Truth Seekers is the latest collaboration from Nick Frost and Simon Pegg and centres around employees of a network services provider who run a YouTube channel as amateur paranormal investigators.
The series follows Gus Roberts (Nick Frost), the top installation engineer for network provider Smyle. He lives with his dad (Malcolm McDowell) and investigates paranormal activities in his spare time, running his own YouTube channel as ‘The Truth Seeker’. His boss Dave (Simon Pegg) pairs Gus with a new employee Elton John (Samson Kayo), and Truth Seekers follows the pair as they increasingly encounter paranormal and mysterious entities as they go about their daily work, including a haunted young woman called Astrid (Emma D’Arcy).
Truth Seekers starts off as a case by episode series, with a new spooky encounter every time (think Supernatural but very British) and then mid-way works into a bigger overall plot involving Julian Barratt’s Dr Peter Toynbee that seems to tie all the earlier elements together. As a supernatural horror show, this works really well. It doesn’t rely on typical jump scares, and instead uses well-known horror situations to be as creepy as possible. Admittedly this is a tad cliched – think of all the known supernatural experiences you’d expect to see (psychiatric hospitals, hotels, demons and satanic books to name a few) and you’ll definitely find them here. However, this doesn’t matter as they’re done well and in such a smart, creepy and very British way. Even the special effects are impressive for something that looks like it should be fairly low budget.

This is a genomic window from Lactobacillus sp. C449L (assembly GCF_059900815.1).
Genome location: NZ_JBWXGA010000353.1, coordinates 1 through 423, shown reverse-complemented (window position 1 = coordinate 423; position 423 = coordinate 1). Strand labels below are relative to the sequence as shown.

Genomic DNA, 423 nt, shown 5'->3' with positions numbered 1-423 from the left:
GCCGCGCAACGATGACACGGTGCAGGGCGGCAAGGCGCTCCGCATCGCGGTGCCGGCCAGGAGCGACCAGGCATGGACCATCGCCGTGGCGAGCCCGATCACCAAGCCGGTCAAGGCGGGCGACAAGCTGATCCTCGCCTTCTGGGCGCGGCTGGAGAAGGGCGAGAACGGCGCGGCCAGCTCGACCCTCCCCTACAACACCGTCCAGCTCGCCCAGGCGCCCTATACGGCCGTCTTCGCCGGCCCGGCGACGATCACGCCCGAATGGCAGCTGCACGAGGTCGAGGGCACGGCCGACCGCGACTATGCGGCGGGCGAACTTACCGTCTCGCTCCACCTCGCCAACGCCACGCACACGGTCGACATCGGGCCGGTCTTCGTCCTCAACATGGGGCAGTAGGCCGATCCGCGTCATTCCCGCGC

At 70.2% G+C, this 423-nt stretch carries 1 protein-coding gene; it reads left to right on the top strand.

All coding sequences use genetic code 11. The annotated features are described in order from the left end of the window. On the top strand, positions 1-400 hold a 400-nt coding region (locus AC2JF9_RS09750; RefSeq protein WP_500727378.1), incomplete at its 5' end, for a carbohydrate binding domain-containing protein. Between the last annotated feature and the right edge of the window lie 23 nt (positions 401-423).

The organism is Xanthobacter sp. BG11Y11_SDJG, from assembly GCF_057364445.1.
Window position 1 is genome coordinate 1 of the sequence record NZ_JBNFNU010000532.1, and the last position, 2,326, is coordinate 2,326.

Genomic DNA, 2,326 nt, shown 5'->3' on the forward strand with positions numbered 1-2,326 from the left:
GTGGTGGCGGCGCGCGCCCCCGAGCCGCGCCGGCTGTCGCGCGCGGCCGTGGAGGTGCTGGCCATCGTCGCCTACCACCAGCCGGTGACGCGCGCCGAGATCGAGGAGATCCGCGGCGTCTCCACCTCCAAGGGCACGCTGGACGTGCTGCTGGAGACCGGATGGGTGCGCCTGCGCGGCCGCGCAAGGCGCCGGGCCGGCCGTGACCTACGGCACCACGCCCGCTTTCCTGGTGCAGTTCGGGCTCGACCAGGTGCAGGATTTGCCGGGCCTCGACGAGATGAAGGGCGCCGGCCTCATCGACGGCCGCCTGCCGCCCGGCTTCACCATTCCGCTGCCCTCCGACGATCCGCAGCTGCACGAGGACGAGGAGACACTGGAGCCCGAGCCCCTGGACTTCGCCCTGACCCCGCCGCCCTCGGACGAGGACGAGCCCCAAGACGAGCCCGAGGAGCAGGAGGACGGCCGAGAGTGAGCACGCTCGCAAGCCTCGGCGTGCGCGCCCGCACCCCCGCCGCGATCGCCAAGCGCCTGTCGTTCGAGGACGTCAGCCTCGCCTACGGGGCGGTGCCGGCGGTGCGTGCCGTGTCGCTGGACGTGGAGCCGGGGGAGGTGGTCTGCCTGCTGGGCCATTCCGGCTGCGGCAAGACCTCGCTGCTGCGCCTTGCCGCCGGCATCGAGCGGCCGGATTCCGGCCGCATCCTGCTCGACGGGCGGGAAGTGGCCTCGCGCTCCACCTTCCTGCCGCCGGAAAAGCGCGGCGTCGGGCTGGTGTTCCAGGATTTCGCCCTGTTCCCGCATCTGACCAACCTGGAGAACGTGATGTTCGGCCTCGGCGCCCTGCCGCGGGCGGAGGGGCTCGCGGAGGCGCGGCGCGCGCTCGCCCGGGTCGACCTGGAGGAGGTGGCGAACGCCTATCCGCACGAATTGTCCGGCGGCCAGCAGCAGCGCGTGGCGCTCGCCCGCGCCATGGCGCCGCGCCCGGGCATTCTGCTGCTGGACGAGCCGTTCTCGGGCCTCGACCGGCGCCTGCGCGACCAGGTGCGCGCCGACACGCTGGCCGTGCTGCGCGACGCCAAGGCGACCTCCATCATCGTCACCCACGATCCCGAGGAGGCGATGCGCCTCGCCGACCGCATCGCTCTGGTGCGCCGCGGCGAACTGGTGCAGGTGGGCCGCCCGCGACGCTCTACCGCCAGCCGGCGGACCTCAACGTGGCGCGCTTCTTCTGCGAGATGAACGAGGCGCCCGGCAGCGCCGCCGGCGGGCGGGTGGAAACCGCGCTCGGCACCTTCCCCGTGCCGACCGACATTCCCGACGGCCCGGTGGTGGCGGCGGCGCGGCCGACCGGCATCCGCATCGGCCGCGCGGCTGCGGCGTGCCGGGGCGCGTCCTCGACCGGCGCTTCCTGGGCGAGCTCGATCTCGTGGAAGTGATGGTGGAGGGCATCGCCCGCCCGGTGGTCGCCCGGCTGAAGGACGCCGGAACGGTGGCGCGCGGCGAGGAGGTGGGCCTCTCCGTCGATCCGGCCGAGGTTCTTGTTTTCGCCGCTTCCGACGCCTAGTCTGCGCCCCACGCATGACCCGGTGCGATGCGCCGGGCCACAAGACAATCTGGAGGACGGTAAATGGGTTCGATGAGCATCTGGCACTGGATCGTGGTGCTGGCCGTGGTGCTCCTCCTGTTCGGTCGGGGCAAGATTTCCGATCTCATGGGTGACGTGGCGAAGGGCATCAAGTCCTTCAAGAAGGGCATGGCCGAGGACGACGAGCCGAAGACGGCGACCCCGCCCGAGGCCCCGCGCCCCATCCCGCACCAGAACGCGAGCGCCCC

Whilst this is made out to be a horror-comedy, it’s the comedy side that appears to be a little lacking. Don’t get me wrong, this has its’s funny and witty moments and seems to relish all of the pop culture references it throws in at every opportunity, however, it doesn’t seem quite as edgy and quick-witted as Frost and Pegg’s previous collaborations. Frost delivers his usual deadpan style well and is ably supported by Samson Kayo’s Elton as his rather adorable and unwitting partner. The standout though is unsurprisingly Malcolm McDowell as Gus’ dad Richard. Right from the first episode McDowell shines and is an absolute riot. Every scene he’s in gives rise to so many laughs and in particular, there’s one scene featuring him going upstairs on a stairlift so slowly that nearly had me crying with laughter. But despite this, the humour is maybe a little lacking from what we’d expect. I also felt like some of the pop culture references were a little forced and unnatural, which is a shame as there were also a lot that worked quite well – nods to Aliens and The Shawshank Redemption were particularly appreciated.
Truth Seekers may be lacking a little in humour, but what is there is adeptly delivered by a rather stellar cast. Pegg takes a backseat as boss Dave with an atrocious hairpiece and there are some small roles for Kelly MacDonald, Susis Wokoma and Julian Barratt, but everyone puts in a great performance no matter the screen time. McDowell undoubtedly steals the show, but the main trio of Frost, Kayo and D’Arcy carry the show well between them.
What surprised me the most about Truth Seekers is how short it was. A mere eight episodes running at 30 minutes each doesn’t seem like enough – by the end of the eighth episode, I was shocked to see there wasn’t any more, although the final scenes do at least set this up for a second series that will hopefully come to fruition. I was a little concerned about the main plot involving Toynbee as it did get a little convoluted towards the end, and the final scenes do nothing but add to this and hint at a much bigger story going on. This could end up being rather good, but it could also turn what is by and large a very enjoyable British supernatural series into something rather crazy and confused. Only series two will tell.
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